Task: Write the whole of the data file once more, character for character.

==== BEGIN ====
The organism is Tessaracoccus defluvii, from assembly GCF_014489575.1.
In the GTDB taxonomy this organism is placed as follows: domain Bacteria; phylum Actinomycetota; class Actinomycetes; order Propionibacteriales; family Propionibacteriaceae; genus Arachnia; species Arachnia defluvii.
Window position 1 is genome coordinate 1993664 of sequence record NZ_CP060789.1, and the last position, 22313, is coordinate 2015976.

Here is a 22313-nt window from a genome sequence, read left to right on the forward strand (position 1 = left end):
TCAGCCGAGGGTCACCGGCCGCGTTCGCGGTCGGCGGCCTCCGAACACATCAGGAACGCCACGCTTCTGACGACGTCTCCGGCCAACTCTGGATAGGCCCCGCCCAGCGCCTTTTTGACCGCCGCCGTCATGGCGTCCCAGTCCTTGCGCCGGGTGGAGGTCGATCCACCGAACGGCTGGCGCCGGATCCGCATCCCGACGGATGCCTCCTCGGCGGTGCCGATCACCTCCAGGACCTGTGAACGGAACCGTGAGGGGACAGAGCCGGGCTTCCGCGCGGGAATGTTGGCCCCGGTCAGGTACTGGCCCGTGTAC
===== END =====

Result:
The organism is Tessaracoccus defluvii, from assembly GCF_014489575.1.
In the GTDB taxonomy this organism is placed as follows: domain Bacteria; phylum Actinomycetota; class Actinomycetes; order Propionibacteriales; family Propionibacteriaceae; genus Arachnia; species Arachnia defluvii.
Window position 1 is genome coordinate 1993664 of sequence record NZ_CP060789.1, and the last position, 22313, is coordinate 2015976.

Here is a 22313-nt window from a genome sequence, read left to right on the forward strand (position 1 = left end):
TCAGCCGAGGGTCACCGGCCGCGTTCGCGGTCGGCGGCCTCCGAACACATCAGGAACGCCACGCTTCTGACGACGTCTCCGGCCAACTCTGGATAGGCCCCGCCCAGCGCCTTTTTGACCGCCGCCGTCATGGCGTCCCAGTCCTTGCGCCGGGTGGAGGTCGATCCACCGAACGGCTGGCGCCGGATCCGCATCCCGACGGATGCCTCCTCGGCGGTGCCGATCACCTCCAGGACCTGTGAACGGAACCGTGAGGGGACAGAGCCGGGCTTCCGCGCGGGAATGTTGGCCCCGGTCAGGTACTGGCCCGTGTAC